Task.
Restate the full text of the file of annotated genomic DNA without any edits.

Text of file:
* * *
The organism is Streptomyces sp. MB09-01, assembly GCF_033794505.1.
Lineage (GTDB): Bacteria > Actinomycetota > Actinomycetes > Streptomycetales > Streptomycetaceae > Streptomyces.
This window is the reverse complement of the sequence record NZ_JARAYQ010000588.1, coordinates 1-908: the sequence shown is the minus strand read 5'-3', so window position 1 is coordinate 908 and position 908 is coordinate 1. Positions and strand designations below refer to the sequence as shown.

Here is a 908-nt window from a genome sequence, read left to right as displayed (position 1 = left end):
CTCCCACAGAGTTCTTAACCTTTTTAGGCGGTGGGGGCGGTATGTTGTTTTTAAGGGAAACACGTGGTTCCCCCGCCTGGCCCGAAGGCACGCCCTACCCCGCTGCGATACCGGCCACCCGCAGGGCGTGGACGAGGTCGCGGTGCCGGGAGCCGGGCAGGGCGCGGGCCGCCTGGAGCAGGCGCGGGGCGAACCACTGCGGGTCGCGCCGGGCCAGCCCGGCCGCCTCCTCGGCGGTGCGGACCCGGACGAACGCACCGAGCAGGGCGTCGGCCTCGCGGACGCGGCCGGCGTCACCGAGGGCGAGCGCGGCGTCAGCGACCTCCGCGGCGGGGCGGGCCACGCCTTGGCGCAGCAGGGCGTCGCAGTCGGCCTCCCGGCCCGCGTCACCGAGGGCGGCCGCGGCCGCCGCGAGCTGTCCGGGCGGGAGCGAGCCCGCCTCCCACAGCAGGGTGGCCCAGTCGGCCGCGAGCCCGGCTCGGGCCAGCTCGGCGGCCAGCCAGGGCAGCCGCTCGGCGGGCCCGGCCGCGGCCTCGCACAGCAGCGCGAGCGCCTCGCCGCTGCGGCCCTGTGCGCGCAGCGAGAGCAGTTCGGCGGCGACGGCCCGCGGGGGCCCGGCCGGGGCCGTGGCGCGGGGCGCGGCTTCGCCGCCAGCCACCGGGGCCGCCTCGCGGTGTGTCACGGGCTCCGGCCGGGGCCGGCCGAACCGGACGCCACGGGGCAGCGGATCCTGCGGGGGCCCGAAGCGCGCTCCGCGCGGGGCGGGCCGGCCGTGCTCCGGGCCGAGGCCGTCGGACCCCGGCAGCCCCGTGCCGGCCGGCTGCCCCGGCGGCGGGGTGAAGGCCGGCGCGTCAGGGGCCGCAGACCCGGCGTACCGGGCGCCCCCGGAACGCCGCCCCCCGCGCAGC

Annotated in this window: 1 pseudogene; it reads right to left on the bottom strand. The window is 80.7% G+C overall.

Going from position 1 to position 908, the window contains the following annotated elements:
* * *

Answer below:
The organism is Streptomyces sp. MB09-01, assembly GCF_033794505.1.
Lineage (GTDB): Bacteria > Actinomycetota > Actinomycetes > Streptomycetales > Streptomycetaceae > Streptomyces.
This window is the reverse complement of the sequence record NZ_JARAYQ010000588.1, coordinates 1-908: the sequence shown is the minus strand read 5'-3', so window position 1 is coordinate 908 and position 908 is coordinate 1. Positions and strand designations below refer to the sequence as shown.

Here is a 908-nt window from a genome sequence, read left to right as displayed (position 1 = left end):
CTCCCACAGAGTTCTTAACCTTTTTAGGCGGTGGGGGCGGTATGTTGTTTTTAAGGGAAACACGTGGTTCCCCCGCCTGGCCCGAAGGCACGCCCTACCCCGCTGCGATACCGGCCACCCGCAGGGCGTGGACGAGGTCGCGGTGCCGGGAGCCGGGCAGGGCGCGGGCCGCCTGGAGCAGGCGCGGGGCGAACCACTGCGGGTCGCGCCGGGCCAGCCCGGCCGCCTCCTCGGCGGTGCGGACCCGGACGAACGCACCGAGCAGGGCGTCGGCCTCGCGGACGCGGCCGGCGTCACCGAGGGCGAGCGCGGCGTCAGCGACCTCCGCGGCGGGGCGGGCCACGCCTTGGCGCAGCAGGGCGTCGCAGTCGGCCTCCCGGCCCGCGTCACCGAGGGCGGCCGCGGCCGCCGCGAGCTGTCCGGGCGGGAGCGAGCCCGCCTCCCACAGCAGGGTGGCCCAGTCGGCCGCGAGCCCGGCTCGGGCCAGCTCGGCGGCCAGCCAGGGCAGCCGCTCGGCGGGCCCGGCCGCGGCCTCGCACAGCAGCGCGAGCGCCTCGCCGCTGCGGCCCTGTGCGCGCAGCGAGAGCAGTTCGGCGGCGACGGCCCGCGGGGGCCCGGCCGGGGCCGTGGCGCGGGGCGCGGCTTCGCCGCCAGCCACCGGGGCCGCCTCGCGGTGTGTCACGGGCTCCGGCCGGGGCCGGCCGAACCGGACGCCACGGGGCAGCGGATCCTGCGGGGGCCCGAAGCGCGCTCCGCGCGGGGCGGGCCGGCCGTGCTCCGGGCCGAGGCCGTCGGACCCCGGCAGCCCCGTGCCGGCCGGCTGCCCCGGCGGCGGGGTGAAGGCCGGCGCGTCAGGGGCCGCAGACCCGGCGTACCGGGCGCCCCCGGAACGCCGCCCCCCGCGCAGC

Annotated in this window: 1 pseudogene; it reads right to left on the bottom strand. The window is 80.7% G+C overall.

Going from position 1 to position 908, the window contains the following annotated elements: